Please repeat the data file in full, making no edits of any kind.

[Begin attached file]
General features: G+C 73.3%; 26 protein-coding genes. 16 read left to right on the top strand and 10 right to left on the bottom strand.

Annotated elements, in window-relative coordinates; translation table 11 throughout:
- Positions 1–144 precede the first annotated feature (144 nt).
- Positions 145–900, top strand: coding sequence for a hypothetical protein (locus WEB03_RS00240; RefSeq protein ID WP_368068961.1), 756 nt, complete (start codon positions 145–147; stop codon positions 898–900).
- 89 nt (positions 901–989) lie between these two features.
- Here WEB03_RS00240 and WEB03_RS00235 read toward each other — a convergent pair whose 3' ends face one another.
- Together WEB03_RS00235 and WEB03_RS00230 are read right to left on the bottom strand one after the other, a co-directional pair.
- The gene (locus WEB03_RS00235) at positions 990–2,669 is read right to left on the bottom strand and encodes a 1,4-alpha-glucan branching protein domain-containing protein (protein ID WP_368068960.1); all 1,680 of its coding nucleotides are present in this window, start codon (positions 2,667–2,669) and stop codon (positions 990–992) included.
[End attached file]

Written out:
General features: G+C 73.3%; 26 protein-coding genes. 16 read left to right on the top strand and 10 right to left on the bottom strand.

Annotated elements, in window-relative coordinates; translation table 11 throughout:
- Positions 1–144 precede the first annotated feature (144 nt).
- Positions 145–900, top strand: coding sequence for a hypothetical protein (locus WEB03_RS00240; RefSeq protein ID WP_368068961.1), 756 nt, complete (start codon positions 145–147; stop codon positions 898–900).
- 89 nt (positions 901–989) lie between these two features.
- Here WEB03_RS00240 and WEB03_RS00235 read toward each other — a convergent pair whose 3' ends face one another.
- Together WEB03_RS00235 and WEB03_RS00230 are read right to left on the bottom strand one after the other, a co-directional pair.
- The gene (locus WEB03_RS00235) at positions 990–2,669 is read right to left on the bottom strand and encodes a 1,4-alpha-glucan branching protein domain-containing protein (protein ID WP_368068960.1); all 1,680 of its coding nucleotides are present in this window, start codon (positions 2,667–2,669) and stop codon (positions 990–992) included.